Nurses at Texas hospital: ‘There were no protocols’ about Ebola

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(CNN) — “The guidelines were constantly changing” and “there were no protocols” at Texas Health Presbyterian Hospital Dallas as the hospital treated a patient with Ebola, the president of National Nurses United told reporters Tuesday.

Protective gear nurses wore at first left their necks exposed, union co-president Deborah Burger said, citing information she said came from nurses at the hospital.

Union officials declined to specify how many nurses they had spoken with. They said they would not identify the nurses or elaborate on how the nurses learned of the details they are alleging in order to protect them from possible retaliation. The nurses at the hospital are not members of a union, officials said.

In response to the allegations, a spokesman said patient and employee safety is the hospital’s top priority.

“We take compliance very seriously. We have numerous measures in place to provide a safe working environment, including mandatory annual training and a 24-7 hotline and other mechanisms that allow for anonymous reporting,” hospital spokesman Wendell Watson said. “Our nursing staff is committed to providing quality, compassionate (care), as we have always known, and as the world has seen firsthand in recent days. We will continue to review and respond to any concerns raised by our nurses and all employees.”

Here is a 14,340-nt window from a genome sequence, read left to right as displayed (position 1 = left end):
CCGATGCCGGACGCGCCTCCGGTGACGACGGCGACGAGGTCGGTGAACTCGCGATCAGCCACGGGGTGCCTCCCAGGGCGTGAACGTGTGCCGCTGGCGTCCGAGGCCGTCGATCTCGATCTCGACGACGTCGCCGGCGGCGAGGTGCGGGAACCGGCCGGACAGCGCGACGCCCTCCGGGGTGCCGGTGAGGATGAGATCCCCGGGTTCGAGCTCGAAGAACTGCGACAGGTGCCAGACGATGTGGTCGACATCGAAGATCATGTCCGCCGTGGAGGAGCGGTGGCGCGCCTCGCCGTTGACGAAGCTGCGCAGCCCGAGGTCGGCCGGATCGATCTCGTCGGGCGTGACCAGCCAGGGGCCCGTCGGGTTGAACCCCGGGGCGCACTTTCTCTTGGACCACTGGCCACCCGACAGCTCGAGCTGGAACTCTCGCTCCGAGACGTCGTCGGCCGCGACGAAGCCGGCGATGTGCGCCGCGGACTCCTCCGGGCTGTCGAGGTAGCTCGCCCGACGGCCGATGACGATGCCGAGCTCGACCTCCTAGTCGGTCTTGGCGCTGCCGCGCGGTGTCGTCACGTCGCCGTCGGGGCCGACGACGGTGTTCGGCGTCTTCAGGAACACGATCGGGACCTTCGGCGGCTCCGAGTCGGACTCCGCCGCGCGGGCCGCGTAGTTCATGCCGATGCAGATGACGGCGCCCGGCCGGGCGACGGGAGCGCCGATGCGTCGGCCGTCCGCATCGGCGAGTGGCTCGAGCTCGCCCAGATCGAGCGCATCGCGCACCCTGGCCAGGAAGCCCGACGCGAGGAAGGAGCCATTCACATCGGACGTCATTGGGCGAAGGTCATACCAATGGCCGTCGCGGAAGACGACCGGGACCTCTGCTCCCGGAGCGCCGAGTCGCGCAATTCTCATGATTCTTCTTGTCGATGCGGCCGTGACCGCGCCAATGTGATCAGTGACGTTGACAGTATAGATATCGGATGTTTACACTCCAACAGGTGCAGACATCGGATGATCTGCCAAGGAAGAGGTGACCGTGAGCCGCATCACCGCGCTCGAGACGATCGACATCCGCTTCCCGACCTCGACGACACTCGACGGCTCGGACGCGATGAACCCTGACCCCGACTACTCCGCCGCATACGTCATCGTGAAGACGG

Here are some of the other allegations the nurses made, according to the union:

— On the day that Thomas Eric Duncan was admitted to the hospital, he was “left for several hours, not in isolation, in an area where other patients were present.” Up to seven other patients were present in that area, the nurses said, according to the union.

— A nursing supervisor faced resistance from hospital authorities when the supervisor demanded that Duncan be moved to an isolation unit, the nurses said, according to the union.

— After expressing concerns that their necks were exposed even as they wore protective gear, the nurses were told to wrap their necks with medical tape, the union says. “They were told to use medical tape and had to use four to five pieces of medical tape wound around their neck. The nurses have expressed a lot of concern about how difficult it is to remove the tape from their neck,” Burger said.

— “Nurses have substantial concern that these conditions may lead to infection of other nurses and patients,” Burger said.

— At one point during Duncan’s care, “there was no one to pick up hazardous waste as it piled to the ceiling.”

— “In the end the nurses strongly feel unsupported, unprepared, lied to and deserted,” Burger said.

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